Robert Hill Hanna VC (1887 - 1967):
Robert Hill Hanna was the fourth Irish-Canadian VC of the First World War.
Hanna was born in the townland of Aughnahorry, near Kilkeel, County Down and was a member of the local Orange Lodge. He emigrated to Canada in 1905 and settled in British Columbia where he was a lumber worker, retaining his Orange roots through membership of Vancouver LOL 2226. Shortly after the outbreak of war in 1914 he enlisted (in November of that year) in the Canadian Army and was posted to the 29th (Vancouver) Battalion, British Columbia Regiment, Canadian Expeditionary Force. By the time of the action which earned him his VC, he had been promoted Company Sergeant-Major. (The previous year he had been badly wounded in action, but on release from hospital rejoined the front lines the same day.)
British Commander-in-Chief Sir Douglas Haig decided to launch a strategic offensive in Flanders, east of Ypres, on 31 July 1917. Known as the Passchendaele campaign, it quickly stalled amid heavy fighting, rain, and mud with diminishing hope for a large-scale breakthrough. (The very name Passchendaele would become a byword for futile warfare with heavy casualties.) To divert German reinforcements away from the Passchendaele battlefield, Haig ordered attacks further to the south. One of these, involving the First Army, would see the Canadian Corps attack Lens.
Haig ordered Sir Arthur Currie, who in June had been placed in command of the Canadian Corps, to launch a frontal assault on the city of Lens. Instead of attacking the heavily fortified city directly, Currie, after studying the ground, convinced his British superiors that a better plan would be to capture Hill 70, directly to the north. If this dominating hill could be taken, the Germans would have no choice but to counterattack. Currie planned for artillery and machine-guns to smash these German concentrations, thereby weakening their hold on the entire sector.
The Canadians attacked on 15 August and captured many of their objectives, including the high ground. They then held their positions against 21 determined German counterattacks over the next four days. Canadian probing attacks against Lens on 21 and 23 August were unsuccessful, but Currie’s forces had inflicted severe casualties on the enemy and gained the high ground overlooking the city.
The Canadians suffered more than 9,000 casualties at Hill 70, but killed or wounded an estimated 25,000 Germans. He was recomended for the Victoria Cross; this was approved on 21 September that year.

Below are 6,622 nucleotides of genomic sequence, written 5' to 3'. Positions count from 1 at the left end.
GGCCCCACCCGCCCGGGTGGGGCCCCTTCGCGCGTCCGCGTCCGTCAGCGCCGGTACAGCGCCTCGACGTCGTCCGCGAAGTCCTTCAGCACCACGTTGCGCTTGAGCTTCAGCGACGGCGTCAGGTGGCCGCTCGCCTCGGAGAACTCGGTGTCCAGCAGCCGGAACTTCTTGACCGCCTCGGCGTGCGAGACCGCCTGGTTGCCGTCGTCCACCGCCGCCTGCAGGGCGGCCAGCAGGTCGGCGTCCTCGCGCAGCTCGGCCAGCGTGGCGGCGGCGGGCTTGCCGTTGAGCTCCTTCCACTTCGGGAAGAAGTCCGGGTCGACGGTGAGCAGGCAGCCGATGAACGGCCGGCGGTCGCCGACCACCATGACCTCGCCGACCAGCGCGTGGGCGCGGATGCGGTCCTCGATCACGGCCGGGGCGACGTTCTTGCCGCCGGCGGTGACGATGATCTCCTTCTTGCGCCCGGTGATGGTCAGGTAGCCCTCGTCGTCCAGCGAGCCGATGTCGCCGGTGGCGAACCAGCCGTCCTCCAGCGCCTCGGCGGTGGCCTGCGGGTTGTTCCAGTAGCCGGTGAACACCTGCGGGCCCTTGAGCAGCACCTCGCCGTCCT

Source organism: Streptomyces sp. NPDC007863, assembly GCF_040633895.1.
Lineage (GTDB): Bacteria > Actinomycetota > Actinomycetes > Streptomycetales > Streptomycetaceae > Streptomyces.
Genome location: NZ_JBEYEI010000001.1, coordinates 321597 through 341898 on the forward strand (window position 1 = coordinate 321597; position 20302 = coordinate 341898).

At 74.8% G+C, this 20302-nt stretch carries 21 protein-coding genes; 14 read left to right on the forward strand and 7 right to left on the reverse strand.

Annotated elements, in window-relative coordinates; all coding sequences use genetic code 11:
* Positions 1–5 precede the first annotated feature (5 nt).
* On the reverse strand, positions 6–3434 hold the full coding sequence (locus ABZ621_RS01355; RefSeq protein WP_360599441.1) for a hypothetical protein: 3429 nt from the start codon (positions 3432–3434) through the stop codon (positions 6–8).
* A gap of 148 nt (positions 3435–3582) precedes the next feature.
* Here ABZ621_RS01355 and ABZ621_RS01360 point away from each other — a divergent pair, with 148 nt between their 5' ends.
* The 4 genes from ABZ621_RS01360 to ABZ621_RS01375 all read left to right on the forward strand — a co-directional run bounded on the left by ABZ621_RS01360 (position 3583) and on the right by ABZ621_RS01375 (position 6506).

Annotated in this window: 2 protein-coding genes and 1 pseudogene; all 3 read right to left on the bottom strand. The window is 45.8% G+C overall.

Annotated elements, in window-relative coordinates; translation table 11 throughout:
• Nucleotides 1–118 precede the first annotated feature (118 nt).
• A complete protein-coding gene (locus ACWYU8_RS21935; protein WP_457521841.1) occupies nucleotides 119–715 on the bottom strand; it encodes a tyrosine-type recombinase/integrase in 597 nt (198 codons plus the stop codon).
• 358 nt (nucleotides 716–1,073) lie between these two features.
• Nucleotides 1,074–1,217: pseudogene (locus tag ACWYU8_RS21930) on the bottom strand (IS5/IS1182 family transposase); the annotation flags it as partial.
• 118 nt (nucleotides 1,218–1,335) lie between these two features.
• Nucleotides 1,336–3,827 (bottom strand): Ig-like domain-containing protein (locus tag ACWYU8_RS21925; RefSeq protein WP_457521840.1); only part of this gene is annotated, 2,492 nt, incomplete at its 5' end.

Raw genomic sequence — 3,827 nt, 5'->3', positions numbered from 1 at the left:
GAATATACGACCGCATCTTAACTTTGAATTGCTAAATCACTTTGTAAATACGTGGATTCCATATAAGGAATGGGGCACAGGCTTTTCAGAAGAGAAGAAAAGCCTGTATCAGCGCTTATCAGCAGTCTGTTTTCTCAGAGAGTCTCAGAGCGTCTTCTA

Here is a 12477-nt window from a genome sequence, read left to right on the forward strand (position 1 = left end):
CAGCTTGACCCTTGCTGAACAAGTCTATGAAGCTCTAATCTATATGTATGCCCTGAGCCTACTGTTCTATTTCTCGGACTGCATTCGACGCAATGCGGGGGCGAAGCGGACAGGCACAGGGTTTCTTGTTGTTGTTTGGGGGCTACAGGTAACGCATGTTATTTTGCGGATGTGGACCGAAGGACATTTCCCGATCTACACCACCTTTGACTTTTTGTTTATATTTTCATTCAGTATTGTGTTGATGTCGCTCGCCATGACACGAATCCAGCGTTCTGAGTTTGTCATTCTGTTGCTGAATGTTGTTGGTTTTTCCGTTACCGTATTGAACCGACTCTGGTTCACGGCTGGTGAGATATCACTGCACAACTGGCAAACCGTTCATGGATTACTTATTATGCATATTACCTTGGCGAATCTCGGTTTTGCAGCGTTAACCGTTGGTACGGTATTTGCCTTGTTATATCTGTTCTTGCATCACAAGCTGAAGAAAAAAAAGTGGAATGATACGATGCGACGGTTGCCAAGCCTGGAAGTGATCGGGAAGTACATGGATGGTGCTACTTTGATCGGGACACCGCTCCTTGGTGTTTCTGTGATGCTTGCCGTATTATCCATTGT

The London Gazette of 8 November detailed his actions deemed worthy of the award:
On August 21, 1917, at Hill 70, an important German strongpoint near Lens, France, Company Sergeant-Major Hanna's company met with most severe enemy resistance at a heavily protected strong point, which had beaten off three assaults and all the officers of the company had become casualties. This warrant officer, under heavy machine-gun and rifle fire, coolly collected and led a party against the strong point, rushed through the wire and personally killed four of the enemy, capturing the position and silencing the machine-gun. This courageous action was responsible for the capture of a most important tactical point.
Of the four enemy he killed, three he bayoneted and one he despatched with a rifle butt.
The Canadian War Records Office adds:
In a momentary lapse, Hanna and his few surviving men created a blocking position in the trench system, before the Germans launched a series of counter-attacks. Each renewed attack was turned back by the small band of Canadians led by CSM Hanna, and they held out until relief arrived later that day.
After the War, which he finished a commissioned officer (lieutenant) he returned to British Columbia where he worked in the lumber business for a time, before turning to farming.
He died at Mount Vernon, British Columbia and is buried in the Masonic Cemetery, Burnaby, British Columbia. His grave has since received a traditional Commonwealth War Graves Commission tombstone. On 21September 2017, the centenary of the approval of his award, the Ulster History Circle unveiled one of its distinguished commemorative blue plaques, to him at Kilkeel Presbyterian Church, (known locally as "The Wee "Meetin' ") where he used to worship.
|Born:||6 August 1887|
|Died:||15 June 1967|
www.warmuseum.ca/firstworldwar/history; Richard Doherty & David Truesdale: Irish Winners of the Victoria Cross, Four Courts Press, 2000; The London Gazette (Supplement), 8 November 1917, p 11568 no 15361; www.vimyfoundation.ca/company-sergeant-major-robert-hanna-vc
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